The energy sector is one of Australia’s most important. It employs a large number of workers, who fill roles ranging from Australia Well Control to positions that demand IADC wellsharp. In recent years, the energy market has become notoriously volatile and the government is looking at ways to strengthen its governing framework. One option that has been floated as a possible solution is the expansion of the national energy market to include the Northern Territory.
Could the Northern Territory’s gas industry be South Australia’s saviour?
But what will this mean for workers with oil and gas training? Depending on who you listen to, it could be a major move towards strengthening jobs in the industry.
South Australia on the brink of crisis
If you haven’t heard by now South Australia is currently close to a major energy crisis.
According to the Conversation, the cost of energy has risen from $80 to a whopping $321 per megawatt an hour. While a number of reasons have been circulating around, from the increasing reliance on wind power to faulty generators, these are just rumours. Instead, it would seem that winter prices, increasing cost of gas and a reliance on older plants are all contributing to the looming crisis in the south.
With demand not looking to ease anytime soon, something has to be done to ensure that consumers are not losing out. Could new projects be on the horizon for those with oil and gas qualifications?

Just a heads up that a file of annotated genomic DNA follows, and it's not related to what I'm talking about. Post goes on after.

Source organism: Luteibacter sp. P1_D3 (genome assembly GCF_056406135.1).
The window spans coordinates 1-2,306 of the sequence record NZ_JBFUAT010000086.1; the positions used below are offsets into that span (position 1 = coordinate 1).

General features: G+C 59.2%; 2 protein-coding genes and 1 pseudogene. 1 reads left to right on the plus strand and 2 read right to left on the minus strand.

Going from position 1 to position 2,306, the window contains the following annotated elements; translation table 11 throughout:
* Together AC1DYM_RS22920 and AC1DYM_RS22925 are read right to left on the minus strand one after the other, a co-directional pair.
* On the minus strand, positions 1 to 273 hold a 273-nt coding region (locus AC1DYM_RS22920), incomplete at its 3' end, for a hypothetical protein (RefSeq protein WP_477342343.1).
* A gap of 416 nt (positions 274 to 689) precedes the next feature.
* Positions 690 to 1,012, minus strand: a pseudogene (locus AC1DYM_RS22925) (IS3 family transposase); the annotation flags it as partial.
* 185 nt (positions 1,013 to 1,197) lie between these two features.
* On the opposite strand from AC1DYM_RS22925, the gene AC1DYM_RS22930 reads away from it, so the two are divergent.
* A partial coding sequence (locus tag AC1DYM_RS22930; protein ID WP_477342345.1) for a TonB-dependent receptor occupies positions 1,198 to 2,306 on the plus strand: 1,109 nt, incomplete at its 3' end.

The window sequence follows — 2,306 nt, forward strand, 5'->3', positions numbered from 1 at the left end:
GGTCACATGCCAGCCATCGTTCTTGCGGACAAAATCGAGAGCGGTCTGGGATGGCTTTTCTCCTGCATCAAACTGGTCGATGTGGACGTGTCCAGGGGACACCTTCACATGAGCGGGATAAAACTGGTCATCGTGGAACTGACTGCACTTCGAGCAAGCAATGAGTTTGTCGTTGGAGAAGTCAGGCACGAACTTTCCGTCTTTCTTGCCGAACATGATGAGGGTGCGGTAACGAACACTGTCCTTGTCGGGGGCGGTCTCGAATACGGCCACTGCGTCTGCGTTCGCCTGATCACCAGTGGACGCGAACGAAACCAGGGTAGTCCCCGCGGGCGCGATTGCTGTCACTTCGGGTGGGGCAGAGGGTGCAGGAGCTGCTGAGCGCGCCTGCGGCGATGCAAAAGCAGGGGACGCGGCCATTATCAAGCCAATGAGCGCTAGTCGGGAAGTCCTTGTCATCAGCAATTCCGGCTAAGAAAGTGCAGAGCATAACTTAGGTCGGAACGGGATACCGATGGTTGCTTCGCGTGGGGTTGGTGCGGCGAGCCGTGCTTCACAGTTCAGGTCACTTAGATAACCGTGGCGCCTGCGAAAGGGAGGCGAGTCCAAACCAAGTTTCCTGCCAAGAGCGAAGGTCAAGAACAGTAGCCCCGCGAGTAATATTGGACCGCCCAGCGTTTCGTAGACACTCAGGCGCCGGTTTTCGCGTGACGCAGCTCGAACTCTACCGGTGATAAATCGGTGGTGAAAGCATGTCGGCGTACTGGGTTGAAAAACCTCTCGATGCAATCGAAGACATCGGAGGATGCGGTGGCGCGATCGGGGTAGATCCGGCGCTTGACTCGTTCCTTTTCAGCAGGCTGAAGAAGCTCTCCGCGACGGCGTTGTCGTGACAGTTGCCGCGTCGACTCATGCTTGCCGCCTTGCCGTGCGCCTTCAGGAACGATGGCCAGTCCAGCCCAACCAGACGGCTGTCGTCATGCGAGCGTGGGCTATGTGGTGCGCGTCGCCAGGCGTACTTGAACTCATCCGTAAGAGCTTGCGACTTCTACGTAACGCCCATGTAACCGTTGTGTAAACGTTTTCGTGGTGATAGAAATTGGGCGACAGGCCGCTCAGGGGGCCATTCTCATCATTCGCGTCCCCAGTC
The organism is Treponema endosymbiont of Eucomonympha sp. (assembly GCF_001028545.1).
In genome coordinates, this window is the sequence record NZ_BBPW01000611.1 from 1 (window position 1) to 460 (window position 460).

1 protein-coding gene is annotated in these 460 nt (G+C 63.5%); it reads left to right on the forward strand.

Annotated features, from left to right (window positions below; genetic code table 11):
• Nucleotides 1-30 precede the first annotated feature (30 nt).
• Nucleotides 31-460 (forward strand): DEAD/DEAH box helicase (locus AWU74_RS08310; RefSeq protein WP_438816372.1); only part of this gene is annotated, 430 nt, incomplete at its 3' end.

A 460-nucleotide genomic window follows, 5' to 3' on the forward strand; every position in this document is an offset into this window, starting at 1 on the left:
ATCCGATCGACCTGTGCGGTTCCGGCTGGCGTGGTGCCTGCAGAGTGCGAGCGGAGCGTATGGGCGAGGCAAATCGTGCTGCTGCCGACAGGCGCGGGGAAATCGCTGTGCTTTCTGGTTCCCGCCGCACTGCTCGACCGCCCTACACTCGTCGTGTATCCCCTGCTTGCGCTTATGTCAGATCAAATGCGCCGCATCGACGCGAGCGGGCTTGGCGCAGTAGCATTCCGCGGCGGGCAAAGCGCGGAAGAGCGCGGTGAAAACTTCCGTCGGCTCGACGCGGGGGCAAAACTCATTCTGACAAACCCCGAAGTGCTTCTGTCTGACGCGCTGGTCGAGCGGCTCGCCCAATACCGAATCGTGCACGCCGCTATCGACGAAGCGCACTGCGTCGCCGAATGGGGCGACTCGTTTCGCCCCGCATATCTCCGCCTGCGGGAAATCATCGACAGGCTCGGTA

Northern Territory offering a way out
The crisis has triggered a number of state and territory leaders offering their support to South Australia. The Northern Territory for example believes that a second gas pipeline could release pressure on South Australia’s energy market.
Speaking in July, Northern Territory Chief Minister Adam Giles said the lack of energy could impact the southern state’s heavy industry and thus Australian jobs.
“The disaster that struck South Australia this week transcends party politics and state or territory borders,” Mr Giles said. “The nation can’t afford to see heavy industry shut down because of crippling power prices and uncertainty over supply.”
“We have abundant onshore gas reserves that can be used to generate low-emissions, low-cost electricity for the rest of Australia,” he said. “The construction of the Northern Gas Pipeline will assist with meeting some of the demand.”
With the Northern Territory’s large gas reserves, South Australia has a strong neighbour to rely on.
Connecting the Northern Territory to the national energy market
Alongside the argument for a new pipeline, the Northern Territory is also advocating to be connected to the national energy market. Chief Minister Adam Giles believes that this move could be a major drive of stability across the country.
“A national energy summit should also consider connecting the Northern Territory to the national electricity grid and the possible construction of a second gas pipeline from Central Australia to Moomba,” he said. “These can both be achieved under the Commonwealth’s agenda to develop Northern Australia.”
The minister was also vocal about the role renewables played in the crisis. He believes that by rushing headlong into the renewables sector, South Australia risked losing a stable feed of power to the state’s industry.
“Independent modelling has shown it would increase power prices in the Territory by upwards of 400 per cent,” he said. “It’s now been shown that curtailing onshore gas exploration and production would worsen the critical shortage of gas in the eastern states.”
With the increasingly vocal Northern Territory highlighting the need for greater investment in natural gas, the Australian government could take on board the recommendations. For those with oil and gas qualifications, it is essential to make sure you have the right safety training. Contact an expert at Harnesstoday to find out more.
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